Science & Tech

Why Titan submarine parts are still whole, despite pressure that could 'vapourise'

Why Titan submarine parts are still whole, despite pressure that could 'vapourise'
Presumed human remains and shattered Titanic submersible returned to shore

Since parts of the OceanGate tourist submarine, Titan, were recovered in recent weeks, so many questions have arisen.

One of those is: if the submersible imploded under such high pressure that it could have “vapourised”, why are there any parts of the vessel left?

The OceanGate vessel set off on a voyage into the deep ocean on 18 June, aiming to reach the wreckage of the Titanic. However, a little under two hours after it went underwater, those on the surface lost contact with it.

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Around the same time, the sub is thought to have imploded, killing all of those on board, including three Brits.

Photos have since emerged of search teams bringing large chunks of the submersible to shore, including a large, white section of curved metal which appears to be the outer casing of the sub.

Arun Bansil, professor of physics at Northeastern University, said the reason the metal is still intact is that large objects “do not normally split apart into smithereens in an implosion or explosion”.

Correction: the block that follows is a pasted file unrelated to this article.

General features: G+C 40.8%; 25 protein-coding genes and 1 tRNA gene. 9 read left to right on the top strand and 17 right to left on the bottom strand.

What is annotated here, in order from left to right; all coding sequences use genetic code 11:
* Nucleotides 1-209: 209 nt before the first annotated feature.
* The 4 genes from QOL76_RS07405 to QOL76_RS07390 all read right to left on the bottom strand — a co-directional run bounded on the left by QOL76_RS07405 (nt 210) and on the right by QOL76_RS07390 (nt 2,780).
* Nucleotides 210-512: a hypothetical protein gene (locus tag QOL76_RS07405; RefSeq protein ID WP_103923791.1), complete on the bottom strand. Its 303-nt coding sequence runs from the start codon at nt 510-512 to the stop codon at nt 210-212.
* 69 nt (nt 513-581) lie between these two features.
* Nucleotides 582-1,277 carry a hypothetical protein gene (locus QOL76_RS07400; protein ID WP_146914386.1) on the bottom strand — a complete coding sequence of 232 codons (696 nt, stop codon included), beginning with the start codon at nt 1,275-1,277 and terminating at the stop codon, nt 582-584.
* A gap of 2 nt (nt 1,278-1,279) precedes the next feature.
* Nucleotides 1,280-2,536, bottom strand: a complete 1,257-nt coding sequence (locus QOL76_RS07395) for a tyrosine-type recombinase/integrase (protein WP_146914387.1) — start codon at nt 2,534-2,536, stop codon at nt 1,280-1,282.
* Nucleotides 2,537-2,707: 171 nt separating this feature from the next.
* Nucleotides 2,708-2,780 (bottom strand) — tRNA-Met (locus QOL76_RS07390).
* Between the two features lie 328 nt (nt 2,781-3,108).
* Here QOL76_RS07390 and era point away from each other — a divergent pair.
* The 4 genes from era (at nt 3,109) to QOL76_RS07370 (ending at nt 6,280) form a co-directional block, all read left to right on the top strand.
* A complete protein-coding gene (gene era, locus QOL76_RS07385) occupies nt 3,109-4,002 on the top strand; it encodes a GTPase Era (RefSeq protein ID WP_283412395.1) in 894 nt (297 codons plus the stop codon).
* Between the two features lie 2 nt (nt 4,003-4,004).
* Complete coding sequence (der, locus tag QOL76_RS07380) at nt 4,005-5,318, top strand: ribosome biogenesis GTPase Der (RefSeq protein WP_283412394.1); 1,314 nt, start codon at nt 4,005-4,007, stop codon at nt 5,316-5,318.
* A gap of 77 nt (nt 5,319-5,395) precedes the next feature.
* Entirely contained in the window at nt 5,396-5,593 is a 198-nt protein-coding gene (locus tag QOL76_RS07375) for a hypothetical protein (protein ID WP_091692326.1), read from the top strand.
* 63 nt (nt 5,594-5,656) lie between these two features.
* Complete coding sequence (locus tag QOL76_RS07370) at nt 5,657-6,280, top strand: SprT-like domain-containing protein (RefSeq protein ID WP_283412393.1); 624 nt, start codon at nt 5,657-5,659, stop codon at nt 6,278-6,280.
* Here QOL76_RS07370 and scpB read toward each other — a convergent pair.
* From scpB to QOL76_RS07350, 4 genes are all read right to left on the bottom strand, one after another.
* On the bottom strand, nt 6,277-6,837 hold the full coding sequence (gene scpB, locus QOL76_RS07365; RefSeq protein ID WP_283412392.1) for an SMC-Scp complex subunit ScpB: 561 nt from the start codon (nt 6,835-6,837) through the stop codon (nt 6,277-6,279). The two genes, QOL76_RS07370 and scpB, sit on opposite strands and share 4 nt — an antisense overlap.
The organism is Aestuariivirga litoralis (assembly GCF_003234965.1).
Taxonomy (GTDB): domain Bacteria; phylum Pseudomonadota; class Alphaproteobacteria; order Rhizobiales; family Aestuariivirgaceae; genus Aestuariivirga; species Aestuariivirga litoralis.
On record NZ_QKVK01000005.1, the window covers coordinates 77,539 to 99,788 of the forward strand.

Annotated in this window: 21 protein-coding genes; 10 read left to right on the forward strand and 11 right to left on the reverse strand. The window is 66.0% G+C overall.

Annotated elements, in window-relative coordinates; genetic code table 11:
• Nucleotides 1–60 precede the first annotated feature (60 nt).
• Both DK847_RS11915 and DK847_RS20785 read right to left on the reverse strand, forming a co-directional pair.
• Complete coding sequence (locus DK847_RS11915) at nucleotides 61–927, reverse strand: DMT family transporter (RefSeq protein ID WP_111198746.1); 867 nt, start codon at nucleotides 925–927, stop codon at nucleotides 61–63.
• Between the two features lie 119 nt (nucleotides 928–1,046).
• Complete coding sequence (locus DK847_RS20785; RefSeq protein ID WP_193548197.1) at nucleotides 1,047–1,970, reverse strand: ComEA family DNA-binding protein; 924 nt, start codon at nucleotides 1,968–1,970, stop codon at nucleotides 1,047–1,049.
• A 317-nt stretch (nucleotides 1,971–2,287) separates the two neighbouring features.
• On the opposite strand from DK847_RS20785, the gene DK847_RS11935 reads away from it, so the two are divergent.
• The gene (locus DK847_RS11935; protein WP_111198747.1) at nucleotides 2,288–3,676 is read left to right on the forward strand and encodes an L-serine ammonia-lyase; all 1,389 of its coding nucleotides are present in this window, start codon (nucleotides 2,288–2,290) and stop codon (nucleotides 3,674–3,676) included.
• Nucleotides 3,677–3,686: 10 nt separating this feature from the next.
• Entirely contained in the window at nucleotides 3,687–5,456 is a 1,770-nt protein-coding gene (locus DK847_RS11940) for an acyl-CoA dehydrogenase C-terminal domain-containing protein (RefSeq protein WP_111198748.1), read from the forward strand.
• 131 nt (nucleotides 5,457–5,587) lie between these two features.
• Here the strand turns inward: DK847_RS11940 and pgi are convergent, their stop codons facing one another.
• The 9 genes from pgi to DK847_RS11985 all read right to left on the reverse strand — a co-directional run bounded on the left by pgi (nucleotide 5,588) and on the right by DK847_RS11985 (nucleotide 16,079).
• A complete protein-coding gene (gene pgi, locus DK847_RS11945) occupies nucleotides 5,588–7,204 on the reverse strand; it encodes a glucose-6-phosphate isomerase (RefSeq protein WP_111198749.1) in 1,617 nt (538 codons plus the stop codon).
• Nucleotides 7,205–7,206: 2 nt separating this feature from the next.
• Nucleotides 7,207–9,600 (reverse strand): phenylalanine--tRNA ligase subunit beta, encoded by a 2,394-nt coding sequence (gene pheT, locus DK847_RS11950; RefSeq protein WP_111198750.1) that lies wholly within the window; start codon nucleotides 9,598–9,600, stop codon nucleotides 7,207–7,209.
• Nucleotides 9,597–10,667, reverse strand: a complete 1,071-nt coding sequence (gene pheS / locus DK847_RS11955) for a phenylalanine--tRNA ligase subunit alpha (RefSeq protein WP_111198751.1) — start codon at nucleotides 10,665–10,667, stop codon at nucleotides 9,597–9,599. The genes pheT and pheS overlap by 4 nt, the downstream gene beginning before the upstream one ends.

He told the Mirror: “For example, a pressure cooker usually explodes with the top blown off but the body remains intact. The initial failure of Titan would have occurred at its weakest links such as defects in the hull.

“Once a crack opens, however, large pieces of the hull will no longer experience very violent forces and remain more or less intact.”

The US Coastguard said last week that it had recovered presumed human remains from the wreckage of the submarine.

“United States medical professionals will conduct a formal analysis of presumed human remains that have been carefully recovered within the wreckage at the site of the incident,” the organisation said in a statement on 29 June.

Captain Jason Neubauer, who is leading the investigation into the tragedy, added: “I am grateful for the coordinated international and interagency support to recover and preserve this vital evidence at extreme offshore distances and depths.

“The evidence will provide investigators from several international jurisdictions with critical insights into the cause of this tragedy.”

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